The big stage
Joining Fogerty on Saturday are Dispatch, Alejandro Escovedo, North Mississippi Allstars, Mason Jennings, and Super Diamond. On Sunday, Lesh will be preceded by Grace Potter, Galactic, Matisyahu, Karl Denson’s Tiny Universe, and The Original Wailers.
Escovedo, from his Texas home where it was a blazing 105°, said he’s looking forward to his Vineyard debut.
“I’m excited. I’ve never been to Martha’s Vineyard before, so this will be my first venture there. I’m excited to play the festival. It looks like a great lineup, and it’s always great to play for new people,” Escovedo said. He’s also excited to be playing at the outdoor festival. “The vibe is great at festivals. They take good care of you. The food is interesting. And it’s always great to meet so many people that are having a great time and they are there for the music. It’s one of those places where people are there specifically to listen to bands, to singers and songwriters.”
Escovedo has been touring for 35 years and has been all over the world, including stops in New Zealand, Australia, Europe, and the U.S. It’s the creative process that keeps him going. “Connecting with people is always the exciting part. I’ve always loved the live shows because of the immediate response you get,” he said. “I don’t know how to do anything else except write songs and play them. It’s something I’ll probably do until the day I die, I hope.”
The North Mississippi Allstars are also performing on Saturday. Luther Dickson, who formed the Southern rock band with his brother, said he’s looking forward to returning to the Island for the first time in “many, many years.”
More than that, he’s looking forward to sharing North Mississippi Allstars’ brand of Southern rock blues with an outdoor audience where the music can “breathe.” As a 46-year-old father of two girls under 9 years old, he enjoys the family atmosphere of a music festival. “I’m always happiest when I see a family my age with a mom with a kid on her hip and then the grandparents are sitting in a lawn chair.” ￼
Dickson’s only regret is that it will be a short visit to the Island. “We come in the night before, then do our show, and then leave. That’s what being a musician is like: It’s like robbing a bank. You have to keep moving.”
Weather or not
The extended forecast looks sunny and hot for Beach Road Weekend, but don’t tell Epstein. He doesn’t want to hear about the weather. When he first proposed the concert, he was told the field would be swampy from rain.
The weather is actually the least of his worries: “I can’t do anything about it. I have a lot of insurance, an expensive insurance policy, but insurance isn’t is not going to get me anything except money. I want to do a show. It’s important to me that we deliver on our promise and produce a beautiful weekend outside. If it was rained out or canceled, it would be emotionally difficult for me. We can move on and we’ll be fine, but we’ve worked so hard to make something like this happen to prove it can be done. We are right at the precipice of proving it can be done.”
The festival and its success keeps him up at night. “I don’t sleep anymore. There’s too much to do. An hour of sleep is an hour less that we have to take care of something,” he said.
He doesn’t want to disappoint: “When something changes, we have to pivot. I’m worried about having to pivot two days beforehand because someone decided they couldn’t make it work.”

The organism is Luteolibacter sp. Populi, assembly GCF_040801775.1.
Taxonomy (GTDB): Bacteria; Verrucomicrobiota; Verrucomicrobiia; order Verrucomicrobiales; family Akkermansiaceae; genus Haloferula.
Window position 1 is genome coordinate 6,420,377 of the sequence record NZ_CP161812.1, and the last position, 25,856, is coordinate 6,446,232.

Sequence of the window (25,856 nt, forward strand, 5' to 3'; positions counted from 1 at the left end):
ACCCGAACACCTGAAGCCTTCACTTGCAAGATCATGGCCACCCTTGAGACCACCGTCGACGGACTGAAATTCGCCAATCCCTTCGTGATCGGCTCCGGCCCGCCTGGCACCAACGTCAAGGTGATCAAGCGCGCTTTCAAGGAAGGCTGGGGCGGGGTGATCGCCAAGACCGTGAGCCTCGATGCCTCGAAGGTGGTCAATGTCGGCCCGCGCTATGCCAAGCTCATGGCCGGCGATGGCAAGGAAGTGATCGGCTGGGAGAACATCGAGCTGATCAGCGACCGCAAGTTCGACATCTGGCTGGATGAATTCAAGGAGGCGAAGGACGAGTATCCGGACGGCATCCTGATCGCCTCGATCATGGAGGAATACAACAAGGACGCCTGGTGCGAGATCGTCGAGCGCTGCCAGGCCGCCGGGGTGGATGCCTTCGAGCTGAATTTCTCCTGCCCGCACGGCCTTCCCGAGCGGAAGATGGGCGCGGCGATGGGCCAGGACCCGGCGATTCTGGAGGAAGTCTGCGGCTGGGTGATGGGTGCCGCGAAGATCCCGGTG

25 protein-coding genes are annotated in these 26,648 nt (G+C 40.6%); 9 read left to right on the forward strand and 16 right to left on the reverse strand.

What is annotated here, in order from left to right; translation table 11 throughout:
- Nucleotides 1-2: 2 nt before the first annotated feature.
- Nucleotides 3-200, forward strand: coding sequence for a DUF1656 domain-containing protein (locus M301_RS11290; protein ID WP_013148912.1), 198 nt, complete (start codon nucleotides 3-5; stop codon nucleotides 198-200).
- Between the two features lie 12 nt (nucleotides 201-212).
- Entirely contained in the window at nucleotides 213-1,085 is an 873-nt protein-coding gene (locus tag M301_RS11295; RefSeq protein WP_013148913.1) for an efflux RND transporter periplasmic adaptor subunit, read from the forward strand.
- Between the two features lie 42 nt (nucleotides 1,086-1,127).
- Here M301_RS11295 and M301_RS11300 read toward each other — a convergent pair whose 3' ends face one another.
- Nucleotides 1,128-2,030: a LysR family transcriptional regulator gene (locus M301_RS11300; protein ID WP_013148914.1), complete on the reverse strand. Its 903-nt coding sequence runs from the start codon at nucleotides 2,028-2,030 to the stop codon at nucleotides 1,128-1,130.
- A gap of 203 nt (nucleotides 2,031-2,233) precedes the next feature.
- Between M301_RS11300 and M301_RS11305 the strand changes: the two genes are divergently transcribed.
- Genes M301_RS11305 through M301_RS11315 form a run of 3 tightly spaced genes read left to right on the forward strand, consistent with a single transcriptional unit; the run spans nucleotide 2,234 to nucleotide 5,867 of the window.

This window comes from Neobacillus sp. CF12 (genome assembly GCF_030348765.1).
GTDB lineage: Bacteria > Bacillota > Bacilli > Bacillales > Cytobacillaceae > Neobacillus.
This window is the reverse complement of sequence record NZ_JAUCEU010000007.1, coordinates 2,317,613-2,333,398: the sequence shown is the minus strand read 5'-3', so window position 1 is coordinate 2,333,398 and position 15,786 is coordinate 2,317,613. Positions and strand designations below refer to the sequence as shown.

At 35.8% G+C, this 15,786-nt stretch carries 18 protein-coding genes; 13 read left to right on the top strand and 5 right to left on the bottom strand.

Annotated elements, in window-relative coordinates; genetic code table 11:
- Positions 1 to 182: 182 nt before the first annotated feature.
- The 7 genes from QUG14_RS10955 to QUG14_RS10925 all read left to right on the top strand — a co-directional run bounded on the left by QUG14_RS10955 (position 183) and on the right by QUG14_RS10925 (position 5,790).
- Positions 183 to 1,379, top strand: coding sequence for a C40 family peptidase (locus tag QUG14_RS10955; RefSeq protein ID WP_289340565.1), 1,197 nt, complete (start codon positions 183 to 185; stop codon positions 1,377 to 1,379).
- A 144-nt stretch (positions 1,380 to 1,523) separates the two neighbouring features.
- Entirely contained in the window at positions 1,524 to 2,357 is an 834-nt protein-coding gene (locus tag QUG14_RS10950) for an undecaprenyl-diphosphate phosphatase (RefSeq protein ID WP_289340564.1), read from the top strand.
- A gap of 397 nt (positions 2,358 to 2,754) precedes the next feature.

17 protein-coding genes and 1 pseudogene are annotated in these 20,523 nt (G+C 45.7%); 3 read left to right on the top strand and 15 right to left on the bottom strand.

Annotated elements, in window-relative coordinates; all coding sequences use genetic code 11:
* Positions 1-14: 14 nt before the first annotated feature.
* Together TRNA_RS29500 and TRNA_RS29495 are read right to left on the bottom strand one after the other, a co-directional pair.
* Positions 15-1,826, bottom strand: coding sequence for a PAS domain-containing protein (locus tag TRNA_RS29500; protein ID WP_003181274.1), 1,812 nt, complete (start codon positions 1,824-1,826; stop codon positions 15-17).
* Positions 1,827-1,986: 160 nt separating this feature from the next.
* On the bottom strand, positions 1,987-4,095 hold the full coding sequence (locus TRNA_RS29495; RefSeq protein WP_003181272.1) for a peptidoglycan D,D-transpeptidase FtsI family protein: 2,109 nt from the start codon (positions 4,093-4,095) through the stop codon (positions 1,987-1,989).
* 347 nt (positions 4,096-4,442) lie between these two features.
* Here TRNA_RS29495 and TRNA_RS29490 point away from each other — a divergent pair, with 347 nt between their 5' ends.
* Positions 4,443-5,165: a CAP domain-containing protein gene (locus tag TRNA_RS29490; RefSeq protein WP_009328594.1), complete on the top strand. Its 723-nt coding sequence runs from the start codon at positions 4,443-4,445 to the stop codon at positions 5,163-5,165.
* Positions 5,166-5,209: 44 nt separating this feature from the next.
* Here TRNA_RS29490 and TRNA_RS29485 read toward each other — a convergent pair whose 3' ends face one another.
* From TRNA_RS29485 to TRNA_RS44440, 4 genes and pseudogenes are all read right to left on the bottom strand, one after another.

Epstein has left nothing to chance. He walked the neighborhood that will be most affected by the festival and left his personal cell phone and email address for those residents. When issues have been brought up on social media like people comparing the festival to Woodstock, Epstein has chimed in to attempt to add substance to the speculation. He’s even answered commenters on The Times website who have raised questions.
The town will get $40,000 for the use of the Veterans Memorial Park, and Epstein has put up another $25,000 as insurance that the field will be returned in the same shape it was in when the concert arrived. He’s paying for police details, fire, and EMS. He’s paying for the town’s DPW. Because of the size of the trucks that are bringing the stage and equipment, he did a test run to make sure they could maneuver the narrow streets surrounding the field.
Esptein has been surprised by some of the resistance. The Martha’s Vineyard Regional School District wouldn’t rent him buses to run a shuttle service, so he had to bring in an off-Island company. Some Island venues would not rent him parking lots, even though he was teaming up with charities so they could make money from the festival.
So he’s looking to prove himself with Beach Road Weekend because he doesn’t want it to be a one and done venture. He’s hoping he’s laid the foundation for an annual event that will become to Tisbury what the annual fireworks are to Oak Bluffs, a signature event that people plan their vacations and visits around.
There will be 150 workers and thousands of audience members for Beach Road Weekend.
So what will success look like? “Our approach to the festival has been do no harm. We want people to have a great time … The approach of the festival is to watch people come in, hang out all day, leave with a smile, come back the next day and then say, ‘You know what, he delivered what he said he was going to do.’ People did have a good time, and it did deliver something for the town. That’s what I want,” Epstein said. “I want a smooth event without any sort of hiccups or problems that people come to and they have a great time. If we can deliver on that level and people have the fun experience I think they will, then it will be something selectmen will want again.”